Today’s post was supposed to be an Out ‘N’ About post about my favorite restaurant Founding Farmers. However, that will have to wait until Friday because of a comment left under my most recent vlog Ghana 2015|Vlog# 7|Market Haul. Take a look below.
After this transaction, I felt the need to discuss Language Shaming on the blog today because that’s what I considered his
shade commentary to be. I am open to criticism and critiques hence why the comment section enables anyone to leave a comment. However, I feel this comment was invalid and purposeless. I feel that any critique or criticism needs to have substance and proper delivery that is free from all shade.
First and foremost he started off wrong by writing “You people” and “too American”. And the finale, “try and learn”. Who said I wasn’t trying to learn? His commentary is what I’ve heard throughout my life in regards to me being Ghanaian and my Twi competency. It’s annoying.
As I stated in my previous post here, my mother never taught me or my brothers Twi. I am not blaming her because she was a busy single mom working multiple jobs . Working 16 hours a day, she didn’t have time to give us Twi lessons. That was not a priority. She spoke what we understood and what would get her message across. It’s just that simple. It has nothing to do with being “too American”. It has everything to do with being practical and efficient.
I think the assumption is that because I don’t know Twi that automatically means I don’t want to learn or that I’m not “trying” to learn. Both are false assumptions. When it comes to speaking any language, practice makes perfect. I don’t practice my Twi as much because everyone I know speaks English. Who am I going to practice with? When I do try to speak it, that’s when people (other Ghanaians) mock me or make fun of the way I say things (due to my accent). Sometimes they just bust out laughing. I thought about editing out that part (in my vlog) where I said the cloth name because I knew my pronunciation was off. However, I decided to keep it in the vlog because I didn’t think it was a big deal. Clearly it was.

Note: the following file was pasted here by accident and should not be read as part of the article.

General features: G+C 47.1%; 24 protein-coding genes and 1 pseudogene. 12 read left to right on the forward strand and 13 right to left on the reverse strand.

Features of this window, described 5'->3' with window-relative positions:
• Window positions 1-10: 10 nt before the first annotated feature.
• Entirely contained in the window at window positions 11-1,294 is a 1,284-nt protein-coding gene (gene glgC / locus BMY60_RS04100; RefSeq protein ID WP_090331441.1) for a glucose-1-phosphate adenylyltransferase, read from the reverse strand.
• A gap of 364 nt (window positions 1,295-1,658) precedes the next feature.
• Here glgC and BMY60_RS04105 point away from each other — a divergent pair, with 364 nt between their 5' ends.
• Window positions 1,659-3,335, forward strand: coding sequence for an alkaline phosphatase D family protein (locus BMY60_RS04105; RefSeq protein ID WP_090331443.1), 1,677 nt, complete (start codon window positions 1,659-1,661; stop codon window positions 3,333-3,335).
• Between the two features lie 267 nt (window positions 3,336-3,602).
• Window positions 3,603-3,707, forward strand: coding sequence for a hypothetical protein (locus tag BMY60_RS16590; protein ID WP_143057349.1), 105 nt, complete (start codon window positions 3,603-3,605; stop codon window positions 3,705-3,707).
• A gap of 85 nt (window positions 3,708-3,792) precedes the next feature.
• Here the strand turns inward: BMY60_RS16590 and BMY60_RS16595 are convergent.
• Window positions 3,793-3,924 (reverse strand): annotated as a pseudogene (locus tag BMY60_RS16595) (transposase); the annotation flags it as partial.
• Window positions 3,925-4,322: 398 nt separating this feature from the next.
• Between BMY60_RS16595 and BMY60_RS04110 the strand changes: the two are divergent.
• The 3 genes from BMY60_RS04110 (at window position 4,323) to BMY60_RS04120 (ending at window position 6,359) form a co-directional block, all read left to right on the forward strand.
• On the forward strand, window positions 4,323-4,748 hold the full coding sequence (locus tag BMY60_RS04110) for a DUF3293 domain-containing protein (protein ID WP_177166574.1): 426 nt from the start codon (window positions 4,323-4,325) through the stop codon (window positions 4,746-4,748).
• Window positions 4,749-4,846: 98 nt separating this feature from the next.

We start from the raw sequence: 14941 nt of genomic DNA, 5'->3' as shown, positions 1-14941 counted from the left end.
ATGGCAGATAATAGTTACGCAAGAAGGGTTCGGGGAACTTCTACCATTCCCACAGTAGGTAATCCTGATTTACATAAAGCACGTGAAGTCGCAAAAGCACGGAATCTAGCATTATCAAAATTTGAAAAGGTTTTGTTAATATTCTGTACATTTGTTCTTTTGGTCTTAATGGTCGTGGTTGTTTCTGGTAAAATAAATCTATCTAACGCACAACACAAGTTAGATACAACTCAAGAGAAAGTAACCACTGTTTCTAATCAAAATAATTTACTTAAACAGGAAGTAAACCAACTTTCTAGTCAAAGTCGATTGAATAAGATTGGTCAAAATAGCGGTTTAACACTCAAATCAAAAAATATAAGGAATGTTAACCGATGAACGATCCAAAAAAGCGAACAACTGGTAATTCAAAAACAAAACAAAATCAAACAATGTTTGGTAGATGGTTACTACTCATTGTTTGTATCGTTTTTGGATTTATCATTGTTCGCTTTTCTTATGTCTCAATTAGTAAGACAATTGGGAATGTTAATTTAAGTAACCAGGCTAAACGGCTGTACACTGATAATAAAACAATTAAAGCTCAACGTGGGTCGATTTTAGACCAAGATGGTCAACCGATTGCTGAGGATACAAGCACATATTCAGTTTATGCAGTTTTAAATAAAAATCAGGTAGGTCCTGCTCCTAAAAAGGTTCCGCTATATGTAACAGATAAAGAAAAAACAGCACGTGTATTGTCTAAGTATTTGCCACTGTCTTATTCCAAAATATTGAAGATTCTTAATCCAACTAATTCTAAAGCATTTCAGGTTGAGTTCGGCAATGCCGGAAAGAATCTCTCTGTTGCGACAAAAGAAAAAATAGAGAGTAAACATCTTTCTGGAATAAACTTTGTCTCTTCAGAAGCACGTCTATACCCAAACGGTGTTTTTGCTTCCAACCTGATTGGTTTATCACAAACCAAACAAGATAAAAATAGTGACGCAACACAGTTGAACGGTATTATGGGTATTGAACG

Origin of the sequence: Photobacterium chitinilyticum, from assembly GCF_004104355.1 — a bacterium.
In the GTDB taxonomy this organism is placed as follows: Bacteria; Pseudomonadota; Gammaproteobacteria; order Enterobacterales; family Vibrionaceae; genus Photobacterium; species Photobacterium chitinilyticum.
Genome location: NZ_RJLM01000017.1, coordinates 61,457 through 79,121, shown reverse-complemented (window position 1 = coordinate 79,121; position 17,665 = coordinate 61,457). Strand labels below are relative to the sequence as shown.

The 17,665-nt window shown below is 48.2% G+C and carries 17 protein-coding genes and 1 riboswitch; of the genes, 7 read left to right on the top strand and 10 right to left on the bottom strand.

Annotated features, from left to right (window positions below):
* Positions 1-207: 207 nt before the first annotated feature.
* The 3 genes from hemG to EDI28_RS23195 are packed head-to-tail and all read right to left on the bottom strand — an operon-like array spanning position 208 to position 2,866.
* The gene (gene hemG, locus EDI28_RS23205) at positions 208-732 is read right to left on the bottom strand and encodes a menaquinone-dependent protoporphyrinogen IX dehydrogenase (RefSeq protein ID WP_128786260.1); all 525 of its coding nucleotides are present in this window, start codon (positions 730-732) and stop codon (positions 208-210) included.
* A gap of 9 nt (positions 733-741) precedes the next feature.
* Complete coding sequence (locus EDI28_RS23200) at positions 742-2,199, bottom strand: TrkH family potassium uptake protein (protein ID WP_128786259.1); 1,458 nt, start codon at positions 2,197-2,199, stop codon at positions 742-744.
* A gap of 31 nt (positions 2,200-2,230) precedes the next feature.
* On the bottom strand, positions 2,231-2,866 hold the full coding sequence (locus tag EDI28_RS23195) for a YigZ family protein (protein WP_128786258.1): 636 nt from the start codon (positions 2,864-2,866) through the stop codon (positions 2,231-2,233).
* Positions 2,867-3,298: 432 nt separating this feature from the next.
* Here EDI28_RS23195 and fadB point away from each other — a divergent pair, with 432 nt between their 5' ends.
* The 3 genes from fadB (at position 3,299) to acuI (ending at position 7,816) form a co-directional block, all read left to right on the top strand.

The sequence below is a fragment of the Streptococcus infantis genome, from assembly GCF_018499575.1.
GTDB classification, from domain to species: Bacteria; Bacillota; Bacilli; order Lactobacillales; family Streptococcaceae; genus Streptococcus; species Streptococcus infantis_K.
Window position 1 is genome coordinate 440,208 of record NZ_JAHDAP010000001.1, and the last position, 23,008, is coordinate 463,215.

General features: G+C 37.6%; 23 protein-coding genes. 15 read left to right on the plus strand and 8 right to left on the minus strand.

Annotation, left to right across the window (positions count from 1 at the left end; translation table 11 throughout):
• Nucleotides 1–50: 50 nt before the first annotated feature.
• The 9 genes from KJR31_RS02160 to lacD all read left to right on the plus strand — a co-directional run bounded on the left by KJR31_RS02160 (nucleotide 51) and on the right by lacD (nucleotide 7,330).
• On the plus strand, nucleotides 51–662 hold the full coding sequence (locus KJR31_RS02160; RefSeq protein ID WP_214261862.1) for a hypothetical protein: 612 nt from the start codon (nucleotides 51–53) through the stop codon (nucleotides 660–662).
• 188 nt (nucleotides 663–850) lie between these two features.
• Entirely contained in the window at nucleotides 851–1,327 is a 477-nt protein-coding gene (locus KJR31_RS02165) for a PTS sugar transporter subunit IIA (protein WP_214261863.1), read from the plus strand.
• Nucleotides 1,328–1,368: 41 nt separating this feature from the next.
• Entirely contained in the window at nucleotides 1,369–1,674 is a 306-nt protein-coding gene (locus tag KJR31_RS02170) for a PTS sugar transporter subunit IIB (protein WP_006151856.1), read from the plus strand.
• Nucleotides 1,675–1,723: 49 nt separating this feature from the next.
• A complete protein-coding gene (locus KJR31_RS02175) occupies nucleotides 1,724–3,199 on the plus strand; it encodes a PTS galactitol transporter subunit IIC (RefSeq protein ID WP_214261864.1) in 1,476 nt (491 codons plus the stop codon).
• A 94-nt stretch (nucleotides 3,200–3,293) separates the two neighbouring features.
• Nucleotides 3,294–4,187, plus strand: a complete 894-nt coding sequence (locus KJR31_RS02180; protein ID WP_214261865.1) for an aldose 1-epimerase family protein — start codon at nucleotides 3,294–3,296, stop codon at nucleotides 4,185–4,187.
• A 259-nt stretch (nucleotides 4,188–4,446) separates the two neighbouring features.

And then there is the notion that there is something wrong with being “too American”. I am American. I was born and raised here. That “too American” comment reminded me of when people would tell me that I was only Ghanaian because my parents were from Ghana. As a result, I started telling people I was Ghanaian when they asked me where I was from. When I said that, the response was always “Wow but you speak English so well!!” as if I was supposed to take that as a compliment. I find that statement offensive because I have close friends and family born and raised in Ghana that speak English perfectly. I think such a comment and even the vlog comment have more to do with accents and less to do with language proficiency. I think that if I had said the cloth name with a thick Ghanaian accent, he wouldn’t have said I was “too American”. At the end of the day, I am American and very proud of it! I am also Ghanaian and very proud of it! Like my bestie said:
Do NOT try to question my Ghanaian authenticity, this is not a contest. I have nothing to prove.
^^Pretty much!!^^ I typed “language shaming” into Google search and I came across this Huffington Post article entitled What a Shame, You Do Not Speak ‘Your Own Language’. This excerpt below reminded me of the time when this Ghanaian guy said to me in dismay “Your name is Amma but you don’t speak Twi?”
The client immediately shot back: “How is it you don’t speak Spanish? Mmm! It’s a shame that living in Los Angeles you do not speak your own language. If you look more Mexican than me,” emphasized the client, looking around for an acknowledgement to support his unfortunate comments.
This article proves that a lot of first generation people deal with
this ignorance language shaming, not only first generation Africans.
What are your thoughts on language shaming? Have you experienced it?
Please share your comments and experiences below.
Thank you for reading 🙂